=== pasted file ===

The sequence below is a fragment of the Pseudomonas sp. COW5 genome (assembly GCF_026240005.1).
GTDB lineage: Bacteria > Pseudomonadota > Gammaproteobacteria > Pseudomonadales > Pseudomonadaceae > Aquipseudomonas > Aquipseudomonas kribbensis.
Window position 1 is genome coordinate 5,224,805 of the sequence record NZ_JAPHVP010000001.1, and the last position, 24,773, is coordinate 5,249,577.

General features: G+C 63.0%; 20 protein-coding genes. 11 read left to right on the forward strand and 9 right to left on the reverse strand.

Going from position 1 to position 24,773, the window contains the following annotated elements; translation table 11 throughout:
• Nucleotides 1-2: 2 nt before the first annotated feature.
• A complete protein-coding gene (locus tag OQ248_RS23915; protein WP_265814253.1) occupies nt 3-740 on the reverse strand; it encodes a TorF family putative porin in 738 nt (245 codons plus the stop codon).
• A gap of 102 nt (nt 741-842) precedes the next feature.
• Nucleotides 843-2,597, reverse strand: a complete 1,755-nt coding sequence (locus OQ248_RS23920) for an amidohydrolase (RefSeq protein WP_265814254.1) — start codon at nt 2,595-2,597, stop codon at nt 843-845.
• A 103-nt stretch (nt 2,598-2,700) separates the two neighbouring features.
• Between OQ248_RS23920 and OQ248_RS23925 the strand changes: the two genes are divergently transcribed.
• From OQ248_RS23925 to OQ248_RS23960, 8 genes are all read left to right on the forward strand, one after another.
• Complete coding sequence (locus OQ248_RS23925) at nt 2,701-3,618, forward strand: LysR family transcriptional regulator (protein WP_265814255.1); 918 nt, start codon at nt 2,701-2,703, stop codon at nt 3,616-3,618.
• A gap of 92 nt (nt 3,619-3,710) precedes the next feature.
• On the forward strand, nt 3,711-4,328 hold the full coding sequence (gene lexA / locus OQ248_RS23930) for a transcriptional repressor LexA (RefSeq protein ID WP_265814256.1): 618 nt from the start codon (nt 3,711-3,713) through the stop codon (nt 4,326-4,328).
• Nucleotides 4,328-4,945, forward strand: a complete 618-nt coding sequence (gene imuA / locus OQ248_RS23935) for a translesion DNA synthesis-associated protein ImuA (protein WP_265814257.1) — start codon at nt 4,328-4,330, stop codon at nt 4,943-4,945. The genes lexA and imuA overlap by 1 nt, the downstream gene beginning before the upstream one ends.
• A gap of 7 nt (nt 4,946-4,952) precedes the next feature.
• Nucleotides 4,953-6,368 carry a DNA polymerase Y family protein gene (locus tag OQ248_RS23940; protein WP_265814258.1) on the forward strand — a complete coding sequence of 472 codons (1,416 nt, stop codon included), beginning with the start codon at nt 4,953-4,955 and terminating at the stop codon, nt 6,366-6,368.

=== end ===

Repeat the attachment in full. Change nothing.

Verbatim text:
The sequence below is a fragment of the Pseudomonas sp. COW5 genome (assembly GCF_026240005.1).
GTDB lineage: Bacteria > Pseudomonadota > Gammaproteobacteria > Pseudomonadales > Pseudomonadaceae > Aquipseudomonas > Aquipseudomonas kribbensis.
Window position 1 is genome coordinate 5,224,805 of the sequence record NZ_JAPHVP010000001.1, and the last position, 24,773, is coordinate 5,249,577.

General features: G+C 63.0%; 20 protein-coding genes. 11 read left to right on the forward strand and 9 right to left on the reverse strand.

Going from position 1 to position 24,773, the window contains the following annotated elements; translation table 11 throughout:
• Nucleotides 1-2: 2 nt before the first annotated feature.
• A complete protein-coding gene (locus tag OQ248_RS23915; protein WP_265814253.1) occupies nt 3-740 on the reverse strand; it encodes a TorF family putative porin in 738 nt (245 codons plus the stop codon).
• A gap of 102 nt (nt 741-842) precedes the next feature.
• Nucleotides 843-2,597, reverse strand: a complete 1,755-nt coding sequence (locus OQ248_RS23920) for an amidohydrolase (RefSeq protein WP_265814254.1) — start codon at nt 2,595-2,597, stop codon at nt 843-845.
• A 103-nt stretch (nt 2,598-2,700) separates the two neighbouring features.
• Between OQ248_RS23920 and OQ248_RS23925 the strand changes: the two genes are divergently transcribed.
• From OQ248_RS23925 to OQ248_RS23960, 8 genes are all read left to right on the forward strand, one after another.
• Complete coding sequence (locus OQ248_RS23925) at nt 2,701-3,618, forward strand: LysR family transcriptional regulator (protein WP_265814255.1); 918 nt, start codon at nt 2,701-2,703, stop codon at nt 3,616-3,618.
• A gap of 92 nt (nt 3,619-3,710) precedes the next feature.
• On the forward strand, nt 3,711-4,328 hold the full coding sequence (gene lexA / locus OQ248_RS23930) for a transcriptional repressor LexA (RefSeq protein ID WP_265814256.1): 618 nt from the start codon (nt 3,711-3,713) through the stop codon (nt 4,326-4,328).
• Nucleotides 4,328-4,945, forward strand: a complete 618-nt coding sequence (gene imuA / locus OQ248_RS23935) for a translesion DNA synthesis-associated protein ImuA (protein WP_265814257.1) — start codon at nt 4,328-4,330, stop codon at nt 4,943-4,945. The genes lexA and imuA overlap by 1 nt, the downstream gene beginning before the upstream one ends.
• A gap of 7 nt (nt 4,946-4,952) precedes the next feature.
• Nucleotides 4,953-6,368 carry a DNA polymerase Y family protein gene (locus tag OQ248_RS23940; protein WP_265814258.1) on the forward strand — a complete coding sequence of 472 codons (1,416 nt, stop codon included), beginning with the start codon at nt 4,953-4,955 and terminating at the stop codon, nt 6,366-6,368.